WCO

WCO dedicates 2022 to Scaling up Customs Digital Transformation by Embracing a Data Culture and Building a Data Ecosystem

Today, the Secretary General of the World Customs Organization (WCO), Dr. Kunio Mikuriya, announced that this year’s International Customs Day (ICD), which is marked annually on 26 January, will be celebrated under the slogan: “Scaling up Customs Digital Transformation by Embracing a Data Culture and Building a Data Ecosystem”. The global Customs community is invited to implement the theme throughout this year and beyond, and reflect on how best to operate in a fully digital environment and create an operating model that captures and exploits data from across the trade ecosystem.

Over the years, digital technology has evolved rapidly and Customs can now tap into data from other government agencies, commercially available databases, and open-source information platforms such as digitized global public records and multilingual news sources. The extent to which data can be used effectively depends on various factors surrounding data ethics, including privacy, commercial secrecy and legal issues regarding the use of data by Customs and Tax administrations, and the importance assigned to innovation in public administrations.

To build data ecosystems, or consolidate existing ones, the following enabling actions may be considered: i) establishing formal data governance to ensure the relevance, accuracy and timeliness of data; ii) making use of the standards developed by the WCO and other institutions regarding data format and data exchange; iii) providing appropriate management of data to ensure that the right people have access to the right data, and that data protection regulations are respected; and, iv) adopting progressive approaches, such as data analytics, to collect and successfully exploit data to drive decision-making.

A robust data culture empowers people to ask questions, challenge ideas and rely on detailed insights, not just intuition or instinct, to make decisions. In order to nurture a data-driven culture, administrations need to enhance the data-literacy of their staff – in other words, their ability to interpret and analyze data accurately. Customs administrations should integrate data science into their curriculums for newly recruited officers and participate in the development of distance learning courses to familiarize Customs officers with the collection and analysis of data in order to forge a data-driven culture. Staff also need to understand the bigger picture, namely the impact of Customs on the effective protection of society, trade facilitation and fair revenue collection.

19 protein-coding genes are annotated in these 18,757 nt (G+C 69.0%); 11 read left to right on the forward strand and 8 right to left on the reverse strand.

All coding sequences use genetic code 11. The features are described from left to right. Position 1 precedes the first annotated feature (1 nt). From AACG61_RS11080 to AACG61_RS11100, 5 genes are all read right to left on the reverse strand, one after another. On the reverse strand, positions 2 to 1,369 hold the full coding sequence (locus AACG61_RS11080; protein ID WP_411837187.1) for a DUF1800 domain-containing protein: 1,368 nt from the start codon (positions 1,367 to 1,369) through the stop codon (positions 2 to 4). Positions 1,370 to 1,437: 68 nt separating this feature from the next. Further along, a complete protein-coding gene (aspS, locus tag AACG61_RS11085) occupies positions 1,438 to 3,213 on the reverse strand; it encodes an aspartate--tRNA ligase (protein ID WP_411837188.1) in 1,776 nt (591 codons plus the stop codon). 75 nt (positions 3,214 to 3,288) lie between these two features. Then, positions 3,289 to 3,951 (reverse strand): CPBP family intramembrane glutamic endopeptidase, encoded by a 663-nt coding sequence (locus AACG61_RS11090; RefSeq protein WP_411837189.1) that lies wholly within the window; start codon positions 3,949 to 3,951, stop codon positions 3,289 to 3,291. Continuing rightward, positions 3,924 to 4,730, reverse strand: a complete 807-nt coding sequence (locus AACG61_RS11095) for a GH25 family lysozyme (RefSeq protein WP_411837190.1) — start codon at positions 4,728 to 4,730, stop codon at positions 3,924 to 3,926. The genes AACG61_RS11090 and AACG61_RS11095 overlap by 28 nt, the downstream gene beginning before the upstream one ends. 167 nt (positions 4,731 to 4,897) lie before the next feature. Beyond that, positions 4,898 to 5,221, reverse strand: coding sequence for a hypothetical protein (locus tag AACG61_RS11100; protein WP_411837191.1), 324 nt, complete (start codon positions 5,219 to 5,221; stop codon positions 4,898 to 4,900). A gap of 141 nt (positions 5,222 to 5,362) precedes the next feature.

On the other hand, Customs administrations are invited to consider leveraging data in their relationships with other actors along the supply chain, as well as making data available to the public and academia as a means of enhancing transparency, stimulating the production of knowledge and enabling dialogue with civil society. Sharing data analysis with other government agencies increases the role and visibility of Customs in policy-making and in obtaining necessary resources, including donor funding. Disseminating Customs data and information in society is part of governments’ response to the general demand for open governance.

To support Customs administrations, the WCO Secretariat has placed data-related topics on the agendas of several committees and working groups, organized awareness-raising seminars, developed e-learning modules, drafted a Capacity Building Framework for Data Analytics which was adopted by the WCO Council in December 2020, issued practical publications and published articles in the WCO News Magazine. Moreover, a community of experts has been established, under the name of BACUDA (BAnd of CUstoms Data Analysts), which brings together Customs and data scientists with the objective of developing data analytics methodologies. The Secretariat will continue to investigate ways to collect and share data on Customs administrations with a view to enhancing the way it delivers capacity building, and will continue to undertake data-driven assessments and work with international experts to respond to assistance requests.

More measures will be presented in the WCO Data Strategy that the WCO Secretariat is currently working on. The ambition will be to make data a vernacular language among Customs administrations and between the WCO Secretariat and WCO Members. The road ahead is not an easy one, there will inevitably be challenges along the way, but as we have learned during the COVID-19 pandemic, the Customs community is united, stronger and more resilient in the face of adversity.

 

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